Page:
So your precious cargo is finally on board. Can you just toss her hay until next spring and then start picking names and tiny pink or blue halters?

The first months are the most important to keep track of and you should plan on getting ultrasounds again at 35, 50, 90 and 150 days to ensure she is maintaining a healthy pregnancy. A significant percentage of mares experience early fetal loss, twins (which results in a loss of one or both foals), or non-viable pregnancies. Thinking she is pregnant when she is not, could cause you to lose the entire season. Now your foal is two years away.

Assuming that a good strong pregnancy is underway, the next step is maintaining your broodmare’s health, which means:

  • Good nutrition
  • Disease protection (Vaccination)
  • Parasite control
  • Exercise

Good Nutrition: If your mare is in good condition and on an appropriate diet when she is bred, there is no need to make changes just because she is in foal. Keep the basics in mind. As you get closer to her foaling, you should start thinking ahead about the nutrition needs of a lactating mare and developing foal.

Disease Protection: This is where you have to stay on top of things and keep records. Staying current on vaccinations is one of the most important things you can do to ensure a healthy foal next spring. Please see our vaccination guidelines to determine what your mare needs and then download our health record so you can keep a yearly calendar. To make it even easier, if you are enrolled in one of our WellCare EQ™ wellness programs or if you have received your vaccinations from The Equine Center veterinarians, you will automatically receive reminders when your mare is due for vaccinations.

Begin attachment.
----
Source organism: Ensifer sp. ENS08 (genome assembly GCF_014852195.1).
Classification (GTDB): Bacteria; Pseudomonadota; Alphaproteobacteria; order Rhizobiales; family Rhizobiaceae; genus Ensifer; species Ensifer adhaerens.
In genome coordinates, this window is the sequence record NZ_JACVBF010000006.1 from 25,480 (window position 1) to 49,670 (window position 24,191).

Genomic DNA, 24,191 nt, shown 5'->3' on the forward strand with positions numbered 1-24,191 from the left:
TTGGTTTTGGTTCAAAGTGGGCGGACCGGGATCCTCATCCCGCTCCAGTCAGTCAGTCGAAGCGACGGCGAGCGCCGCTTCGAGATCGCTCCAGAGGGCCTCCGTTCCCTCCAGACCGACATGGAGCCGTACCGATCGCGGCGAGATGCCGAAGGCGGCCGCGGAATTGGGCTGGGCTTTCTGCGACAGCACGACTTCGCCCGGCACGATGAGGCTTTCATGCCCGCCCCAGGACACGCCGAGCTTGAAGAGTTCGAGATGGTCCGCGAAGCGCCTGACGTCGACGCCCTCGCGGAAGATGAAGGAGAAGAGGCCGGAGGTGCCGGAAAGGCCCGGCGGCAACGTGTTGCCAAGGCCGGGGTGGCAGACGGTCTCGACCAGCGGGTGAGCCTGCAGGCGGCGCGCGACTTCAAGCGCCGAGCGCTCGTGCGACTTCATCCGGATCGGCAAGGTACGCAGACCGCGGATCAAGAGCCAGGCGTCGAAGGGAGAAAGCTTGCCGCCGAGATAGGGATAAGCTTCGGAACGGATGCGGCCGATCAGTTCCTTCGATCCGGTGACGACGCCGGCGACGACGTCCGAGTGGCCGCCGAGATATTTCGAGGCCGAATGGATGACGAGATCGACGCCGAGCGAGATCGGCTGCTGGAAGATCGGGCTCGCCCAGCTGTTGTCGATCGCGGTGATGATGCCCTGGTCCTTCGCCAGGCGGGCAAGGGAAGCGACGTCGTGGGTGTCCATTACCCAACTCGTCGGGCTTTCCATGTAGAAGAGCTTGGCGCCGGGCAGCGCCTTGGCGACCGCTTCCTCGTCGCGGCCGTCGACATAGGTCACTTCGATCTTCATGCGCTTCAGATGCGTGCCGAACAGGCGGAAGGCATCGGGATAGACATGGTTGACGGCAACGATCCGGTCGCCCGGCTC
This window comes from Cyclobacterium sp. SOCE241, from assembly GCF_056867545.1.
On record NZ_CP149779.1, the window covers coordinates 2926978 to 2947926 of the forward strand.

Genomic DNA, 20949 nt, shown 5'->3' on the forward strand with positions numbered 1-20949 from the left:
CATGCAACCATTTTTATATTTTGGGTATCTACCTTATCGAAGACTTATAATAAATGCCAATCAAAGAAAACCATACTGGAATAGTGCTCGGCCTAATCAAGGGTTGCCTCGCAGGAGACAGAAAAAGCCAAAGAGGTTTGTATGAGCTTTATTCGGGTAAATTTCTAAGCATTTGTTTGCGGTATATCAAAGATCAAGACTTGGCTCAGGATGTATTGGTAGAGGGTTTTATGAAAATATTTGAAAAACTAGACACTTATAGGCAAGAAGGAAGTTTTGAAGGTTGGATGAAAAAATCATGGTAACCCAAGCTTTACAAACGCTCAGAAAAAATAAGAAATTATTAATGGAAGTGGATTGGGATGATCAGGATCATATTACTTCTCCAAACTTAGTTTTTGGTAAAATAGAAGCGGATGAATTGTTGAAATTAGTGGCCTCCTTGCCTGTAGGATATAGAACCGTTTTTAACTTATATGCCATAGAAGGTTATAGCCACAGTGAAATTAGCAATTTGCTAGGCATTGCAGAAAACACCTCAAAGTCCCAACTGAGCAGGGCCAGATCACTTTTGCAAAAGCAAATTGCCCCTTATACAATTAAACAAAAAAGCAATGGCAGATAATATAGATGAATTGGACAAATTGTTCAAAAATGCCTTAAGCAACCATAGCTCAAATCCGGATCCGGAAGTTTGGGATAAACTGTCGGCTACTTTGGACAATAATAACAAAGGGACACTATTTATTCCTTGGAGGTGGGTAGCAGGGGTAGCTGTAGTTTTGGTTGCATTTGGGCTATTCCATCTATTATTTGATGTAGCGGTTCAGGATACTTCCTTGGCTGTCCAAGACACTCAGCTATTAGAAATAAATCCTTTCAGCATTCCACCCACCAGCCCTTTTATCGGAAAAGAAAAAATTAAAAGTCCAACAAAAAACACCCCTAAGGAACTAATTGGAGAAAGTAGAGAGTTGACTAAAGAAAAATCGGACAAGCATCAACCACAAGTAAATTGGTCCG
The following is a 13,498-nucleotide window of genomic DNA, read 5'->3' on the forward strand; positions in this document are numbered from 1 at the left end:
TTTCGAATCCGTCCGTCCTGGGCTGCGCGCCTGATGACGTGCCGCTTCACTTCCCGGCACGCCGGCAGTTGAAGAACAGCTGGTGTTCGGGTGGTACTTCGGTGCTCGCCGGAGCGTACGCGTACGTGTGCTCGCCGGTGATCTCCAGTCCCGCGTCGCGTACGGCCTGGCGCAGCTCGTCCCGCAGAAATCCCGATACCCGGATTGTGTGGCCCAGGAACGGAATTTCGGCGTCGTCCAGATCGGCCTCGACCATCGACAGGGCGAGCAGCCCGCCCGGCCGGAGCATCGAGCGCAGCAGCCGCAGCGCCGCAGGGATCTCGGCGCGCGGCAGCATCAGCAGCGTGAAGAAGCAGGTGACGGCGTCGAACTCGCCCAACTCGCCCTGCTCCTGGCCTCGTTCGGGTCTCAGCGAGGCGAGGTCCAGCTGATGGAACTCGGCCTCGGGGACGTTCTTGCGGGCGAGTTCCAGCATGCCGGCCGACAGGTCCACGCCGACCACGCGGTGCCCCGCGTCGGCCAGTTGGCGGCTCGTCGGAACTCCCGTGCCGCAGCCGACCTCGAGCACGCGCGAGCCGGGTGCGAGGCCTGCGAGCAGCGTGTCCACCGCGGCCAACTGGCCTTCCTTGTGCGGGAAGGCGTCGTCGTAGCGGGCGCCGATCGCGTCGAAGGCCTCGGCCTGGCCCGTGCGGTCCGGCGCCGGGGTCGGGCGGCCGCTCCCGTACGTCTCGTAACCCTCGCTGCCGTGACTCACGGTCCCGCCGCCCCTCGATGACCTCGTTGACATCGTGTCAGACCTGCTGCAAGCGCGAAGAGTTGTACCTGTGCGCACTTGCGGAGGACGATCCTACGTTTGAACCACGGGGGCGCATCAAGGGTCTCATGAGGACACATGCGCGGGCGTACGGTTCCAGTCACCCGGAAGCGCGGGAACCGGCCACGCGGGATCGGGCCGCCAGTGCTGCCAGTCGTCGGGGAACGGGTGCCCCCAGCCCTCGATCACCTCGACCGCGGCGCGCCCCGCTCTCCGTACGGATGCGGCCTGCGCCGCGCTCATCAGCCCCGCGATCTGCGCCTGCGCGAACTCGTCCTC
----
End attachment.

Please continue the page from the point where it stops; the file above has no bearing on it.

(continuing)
Parasite Control: She is already feeding herself and a developing foal; you don’t want her to have to feed parasites as well. Worms can be damaging on a variety of fronts and could pose a significant threat to the pregnant mare. In addition to scheduled de-worming, The Equine Center recommends a daily de-wormer like Strongid C2x to prevent the buildup of parasites. Please see our Wellness page to learn more about this important management issue.

Exercise: It is understandable to worry about “her condition,” but she is carrying a foal not a tray of crystal glasses. Exercise is an essential part of a healthy pregnancy. You can continue to ride her all the way up to her last month as tolerated. If she has not been getting regular exercise, now is not the time to try to turn her into an athlete but regular turn out or some type of exercise is important as the pregnancy progresses. Standing around (especially if the mare is older) is unhealthy.


At 300 days boost all of her annual vaccines, get her teeth checked, her feet trimmed (it will be easier to do before she foals than right afterwards with a foal at her side); administer a dose of dewormer, and if she has a Caslicks (sutures in her vulva) you will want your vet to open the Caslicks. Now you are in the final stretch!